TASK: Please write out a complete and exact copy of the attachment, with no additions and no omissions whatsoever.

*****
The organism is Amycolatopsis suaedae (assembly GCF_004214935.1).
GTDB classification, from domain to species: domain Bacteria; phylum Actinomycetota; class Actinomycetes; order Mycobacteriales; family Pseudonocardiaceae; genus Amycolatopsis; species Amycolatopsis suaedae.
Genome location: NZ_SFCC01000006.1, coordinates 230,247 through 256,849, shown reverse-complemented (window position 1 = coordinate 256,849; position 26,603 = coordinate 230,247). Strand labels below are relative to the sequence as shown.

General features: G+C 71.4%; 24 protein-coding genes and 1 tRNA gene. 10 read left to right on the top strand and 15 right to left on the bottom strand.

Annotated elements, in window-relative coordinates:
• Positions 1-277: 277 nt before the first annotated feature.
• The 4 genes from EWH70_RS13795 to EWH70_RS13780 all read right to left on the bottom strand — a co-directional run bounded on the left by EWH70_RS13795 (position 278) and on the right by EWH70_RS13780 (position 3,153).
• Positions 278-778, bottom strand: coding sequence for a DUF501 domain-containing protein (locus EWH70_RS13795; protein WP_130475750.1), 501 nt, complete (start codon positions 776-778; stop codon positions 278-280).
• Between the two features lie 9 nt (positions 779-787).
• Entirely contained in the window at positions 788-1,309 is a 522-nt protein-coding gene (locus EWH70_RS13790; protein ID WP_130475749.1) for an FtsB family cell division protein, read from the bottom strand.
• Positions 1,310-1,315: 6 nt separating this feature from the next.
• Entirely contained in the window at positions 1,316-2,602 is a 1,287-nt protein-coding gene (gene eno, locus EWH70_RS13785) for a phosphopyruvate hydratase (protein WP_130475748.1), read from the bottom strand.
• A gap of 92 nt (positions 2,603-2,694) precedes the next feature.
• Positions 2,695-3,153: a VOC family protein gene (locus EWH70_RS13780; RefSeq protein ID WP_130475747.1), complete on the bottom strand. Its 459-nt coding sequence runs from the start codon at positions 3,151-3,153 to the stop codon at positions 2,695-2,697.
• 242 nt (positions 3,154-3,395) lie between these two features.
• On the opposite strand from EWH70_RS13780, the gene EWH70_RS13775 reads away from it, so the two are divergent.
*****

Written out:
The organism is Amycolatopsis suaedae (assembly GCF_004214935.1).
GTDB classification, from domain to species: domain Bacteria; phylum Actinomycetota; class Actinomycetes; order Mycobacteriales; family Pseudonocardiaceae; genus Amycolatopsis; species Amycolatopsis suaedae.
Genome location: NZ_SFCC01000006.1, coordinates 230,247 through 256,849, shown reverse-complemented (window position 1 = coordinate 256,849; position 26,603 = coordinate 230,247). Strand labels below are relative to the sequence as shown.

General features: G+C 71.4%; 24 protein-coding genes and 1 tRNA gene. 10 read left to right on the top strand and 15 right to left on the bottom strand.

Annotated elements, in window-relative coordinates:
• Positions 1-277: 277 nt before the first annotated feature.
• The 4 genes from EWH70_RS13795 to EWH70_RS13780 all read right to left on the bottom strand — a co-directional run bounded on the left by EWH70_RS13795 (position 278) and on the right by EWH70_RS13780 (position 3,153).
• Positions 278-778, bottom strand: coding sequence for a DUF501 domain-containing protein (locus EWH70_RS13795; protein WP_130475750.1), 501 nt, complete (start codon positions 776-778; stop codon positions 278-280).
• Between the two features lie 9 nt (positions 779-787).
• Entirely contained in the window at positions 788-1,309 is a 522-nt protein-coding gene (locus EWH70_RS13790; protein ID WP_130475749.1) for an FtsB family cell division protein, read from the bottom strand.
• Positions 1,310-1,315: 6 nt separating this feature from the next.
• Entirely contained in the window at positions 1,316-2,602 is a 1,287-nt protein-coding gene (gene eno, locus EWH70_RS13785) for a phosphopyruvate hydratase (protein WP_130475748.1), read from the bottom strand.
• A gap of 92 nt (positions 2,603-2,694) precedes the next feature.
• Positions 2,695-3,153: a VOC family protein gene (locus EWH70_RS13780; RefSeq protein ID WP_130475747.1), complete on the bottom strand. Its 459-nt coding sequence runs from the start codon at positions 3,151-3,153 to the stop codon at positions 2,695-2,697.
• 242 nt (positions 3,154-3,395) lie between these two features.
• On the opposite strand from EWH70_RS13780, the gene EWH70_RS13775 reads away from it, so the two are divergent.